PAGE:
This programme is open to ALL staff in Oxford libraries regardless of their position and status (full and part time). It is a self-discovery programme which encourages participants to take control of their own learning and to use their lifelong learning skills through exploration and play. Participants are encouraged to work together and share with each other their discoveries, techniques and tips both in person and through their blogs. There will also be 3 drop-in sessions offered to support this programme.
For further information, including how to register, please see http://23thingsoxford.blogspot.com
A meme is a cultural idea or practice which is passed on between individuals, and is becoming an key part of internet culture. For example, when a YouTube video “goes viral”, we mean that it has spread rapidly between users, often via social networks.
This is also happening on Twitter. As well as topics that are trending, there are many sub-trending-threshold ideas which also gain momentum and entertain or provoke thought for a limited time. When Nick Griffin appeared on the BBC’s Question Time programme earlier this autumn, #bbcqt was a lively Twitter meme for some hours before appearing under trending topics.
Last week, #librariantvshows brightened my Friday and though it didn’t trend, it entertained many people as a bit of pre-Christmas fun. The object was to think of a TV show (this later blended to include books and films) whose title could be adapted to make it into a TV show involving libraries or librarians.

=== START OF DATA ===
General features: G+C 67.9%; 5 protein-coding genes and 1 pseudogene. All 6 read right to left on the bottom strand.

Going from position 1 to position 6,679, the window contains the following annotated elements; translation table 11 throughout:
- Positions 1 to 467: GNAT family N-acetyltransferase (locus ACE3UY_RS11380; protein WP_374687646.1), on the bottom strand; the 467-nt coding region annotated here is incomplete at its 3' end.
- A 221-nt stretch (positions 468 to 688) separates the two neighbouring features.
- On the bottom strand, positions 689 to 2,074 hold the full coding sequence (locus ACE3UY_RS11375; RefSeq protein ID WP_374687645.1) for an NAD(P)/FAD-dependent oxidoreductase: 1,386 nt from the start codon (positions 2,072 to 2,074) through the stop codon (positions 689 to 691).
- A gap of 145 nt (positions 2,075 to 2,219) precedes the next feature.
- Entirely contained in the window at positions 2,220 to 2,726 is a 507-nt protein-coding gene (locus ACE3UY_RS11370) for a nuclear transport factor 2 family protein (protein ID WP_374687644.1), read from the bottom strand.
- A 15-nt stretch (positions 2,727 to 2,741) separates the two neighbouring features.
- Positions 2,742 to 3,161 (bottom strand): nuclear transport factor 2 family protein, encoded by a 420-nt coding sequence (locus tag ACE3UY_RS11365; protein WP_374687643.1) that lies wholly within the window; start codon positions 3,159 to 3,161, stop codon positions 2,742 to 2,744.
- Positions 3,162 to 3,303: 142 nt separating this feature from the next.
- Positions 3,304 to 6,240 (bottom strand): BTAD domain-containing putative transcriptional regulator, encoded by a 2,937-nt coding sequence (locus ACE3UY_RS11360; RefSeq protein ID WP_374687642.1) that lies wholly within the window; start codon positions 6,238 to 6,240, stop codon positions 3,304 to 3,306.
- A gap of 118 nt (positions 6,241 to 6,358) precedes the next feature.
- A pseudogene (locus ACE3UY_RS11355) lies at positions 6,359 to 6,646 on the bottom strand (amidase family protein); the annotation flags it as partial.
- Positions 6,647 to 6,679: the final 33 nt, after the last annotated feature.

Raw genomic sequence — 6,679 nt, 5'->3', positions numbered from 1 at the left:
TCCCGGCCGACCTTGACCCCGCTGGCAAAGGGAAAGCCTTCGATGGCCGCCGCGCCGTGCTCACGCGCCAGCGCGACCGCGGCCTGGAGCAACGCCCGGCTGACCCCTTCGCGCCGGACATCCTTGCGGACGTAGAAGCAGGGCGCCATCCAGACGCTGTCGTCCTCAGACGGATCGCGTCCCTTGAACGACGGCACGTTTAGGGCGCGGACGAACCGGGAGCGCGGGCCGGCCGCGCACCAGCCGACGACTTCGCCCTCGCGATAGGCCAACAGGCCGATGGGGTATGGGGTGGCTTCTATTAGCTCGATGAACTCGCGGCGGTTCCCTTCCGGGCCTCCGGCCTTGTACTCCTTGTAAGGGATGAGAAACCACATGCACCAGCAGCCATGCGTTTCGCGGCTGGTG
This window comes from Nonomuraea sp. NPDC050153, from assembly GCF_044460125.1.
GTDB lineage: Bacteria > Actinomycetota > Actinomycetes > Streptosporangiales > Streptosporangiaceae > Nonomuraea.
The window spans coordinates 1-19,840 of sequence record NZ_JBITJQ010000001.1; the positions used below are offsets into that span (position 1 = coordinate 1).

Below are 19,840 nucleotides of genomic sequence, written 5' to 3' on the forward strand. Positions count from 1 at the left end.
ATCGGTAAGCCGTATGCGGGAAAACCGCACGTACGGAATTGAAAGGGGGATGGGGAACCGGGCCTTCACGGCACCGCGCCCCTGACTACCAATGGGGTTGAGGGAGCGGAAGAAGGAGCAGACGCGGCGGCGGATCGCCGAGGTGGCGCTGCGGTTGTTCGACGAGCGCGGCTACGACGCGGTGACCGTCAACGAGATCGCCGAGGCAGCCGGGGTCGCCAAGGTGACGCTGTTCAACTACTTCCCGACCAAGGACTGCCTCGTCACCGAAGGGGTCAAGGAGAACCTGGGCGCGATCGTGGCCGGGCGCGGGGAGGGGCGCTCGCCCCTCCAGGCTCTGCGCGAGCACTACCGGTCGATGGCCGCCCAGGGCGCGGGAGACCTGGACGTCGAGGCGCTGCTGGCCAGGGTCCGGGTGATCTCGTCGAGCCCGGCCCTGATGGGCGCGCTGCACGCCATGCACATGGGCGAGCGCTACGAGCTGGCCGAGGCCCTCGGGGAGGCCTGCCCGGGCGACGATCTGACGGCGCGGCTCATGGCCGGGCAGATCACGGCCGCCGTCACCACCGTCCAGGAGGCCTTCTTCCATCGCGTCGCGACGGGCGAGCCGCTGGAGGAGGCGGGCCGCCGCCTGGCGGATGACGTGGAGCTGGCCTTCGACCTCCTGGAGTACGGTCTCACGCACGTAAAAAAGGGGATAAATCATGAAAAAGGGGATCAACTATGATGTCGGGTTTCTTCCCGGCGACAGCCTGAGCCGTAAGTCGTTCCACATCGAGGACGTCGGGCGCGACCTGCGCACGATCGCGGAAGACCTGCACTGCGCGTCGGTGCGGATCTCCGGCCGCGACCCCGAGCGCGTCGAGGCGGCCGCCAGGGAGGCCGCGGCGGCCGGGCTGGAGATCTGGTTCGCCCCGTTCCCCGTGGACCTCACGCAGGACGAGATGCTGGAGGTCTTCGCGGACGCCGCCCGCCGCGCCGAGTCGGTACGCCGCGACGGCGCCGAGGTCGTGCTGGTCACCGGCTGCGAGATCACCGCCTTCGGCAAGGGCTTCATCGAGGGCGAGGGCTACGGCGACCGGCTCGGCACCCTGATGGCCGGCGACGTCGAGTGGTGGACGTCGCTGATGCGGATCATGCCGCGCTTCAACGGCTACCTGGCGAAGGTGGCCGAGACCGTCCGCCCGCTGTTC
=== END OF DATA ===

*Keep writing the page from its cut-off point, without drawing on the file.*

Here are some of my favourites:
walkyouhome: Queer as Folksonomies
nikkikaram: Loan & Order
archiwicz: Star Trek: The Next Circulation
polianarchy: The ALA Team
Mitchley: D.O.I. SOS
daveyp: Talis from the Crypt
ifbook: Blind Data
EmmaP: shelf location, location, location
bethanar: How I Metadata’d Your Mother
orangeaurochs: Indexer Morse
ifbook: Whose Fine Is It Anyway?
meimaimaggio: SFX and the City
Mitchley: The SF-X Files
chrisl1953: The Ex Libris Factor
julianbeckton: EBSCO to the country
abbybarker: Have I got (Over)dues For You
Mitchley: Da UKS-G Show
Viche: A fines romance
daveyp: Beverley Hills 902.10
Emma7114: Pimp my RFID
stuartbenjamin: Top of the OPACs
bethanar: the weeding planners
Emma7114: Open (access) All Hours
walkyouhome: Play Your Discards Right
bethanar: Blind Date Stamp